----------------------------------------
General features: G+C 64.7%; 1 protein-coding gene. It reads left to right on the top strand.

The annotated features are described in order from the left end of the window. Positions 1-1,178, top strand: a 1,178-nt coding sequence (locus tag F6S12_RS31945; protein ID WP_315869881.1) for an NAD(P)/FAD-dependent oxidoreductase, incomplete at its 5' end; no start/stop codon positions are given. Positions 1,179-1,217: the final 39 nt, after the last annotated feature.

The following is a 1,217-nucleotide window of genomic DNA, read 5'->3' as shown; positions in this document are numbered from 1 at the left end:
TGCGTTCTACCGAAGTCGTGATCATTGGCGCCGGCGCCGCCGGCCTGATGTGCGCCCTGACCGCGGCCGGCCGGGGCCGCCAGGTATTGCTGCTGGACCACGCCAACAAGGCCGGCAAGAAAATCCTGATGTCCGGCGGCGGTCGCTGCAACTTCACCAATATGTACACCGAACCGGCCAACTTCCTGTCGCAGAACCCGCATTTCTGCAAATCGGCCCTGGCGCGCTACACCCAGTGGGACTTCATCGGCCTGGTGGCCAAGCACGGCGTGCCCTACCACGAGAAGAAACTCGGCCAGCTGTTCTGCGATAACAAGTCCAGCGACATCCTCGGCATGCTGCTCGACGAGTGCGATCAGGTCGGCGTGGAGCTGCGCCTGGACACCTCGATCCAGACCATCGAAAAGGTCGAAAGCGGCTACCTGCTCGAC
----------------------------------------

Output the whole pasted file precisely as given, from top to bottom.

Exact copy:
General features: G+C 64.7%; 1 protein-coding gene. It reads left to right on the top strand.

The annotated features are described in order from the left end of the window. Positions 1-1,178, top strand: a 1,178-nt coding sequence (locus tag F6S12_RS31945; protein ID WP_315869881.1) for an NAD(P)/FAD-dependent oxidoreductase, incomplete at its 5' end; no start/stop codon positions are given. Positions 1,179-1,217: the final 39 nt, after the last annotated feature.

The following is a 1,217-nucleotide window of genomic DNA, read 5'->3' as shown; positions in this document are numbered from 1 at the left end:
TGCGTTCTACCGAAGTCGTGATCATTGGCGCCGGCGCCGCCGGCCTGATGTGCGCCCTGACCGCGGCCGGCCGGGGCCGCCAGGTATTGCTGCTGGACCACGCCAACAAGGCCGGCAAGAAAATCCTGATGTCCGGCGGCGGTCGCTGCAACTTCACCAATATGTACACCGAACCGGCCAACTTCCTGTCGCAGAACCCGCATTTCTGCAAATCGGCCCTGGCGCGCTACACCCAGTGGGACTTCATCGGCCTGGTGGCCAAGCACGGCGTGCCCTACCACGAGAAGAAACTCGGCCAGCTGTTCTGCGATAACAAGTCCAGCGACATCCTCGGCATGCTGCTCGACGAGTGCGATCAGGTCGGCGTGGAGCTGCGCCTGGACACCTCGATCCAGACCATCGAAAAGGTCGAAAGCGGCTACCTGCTCGAC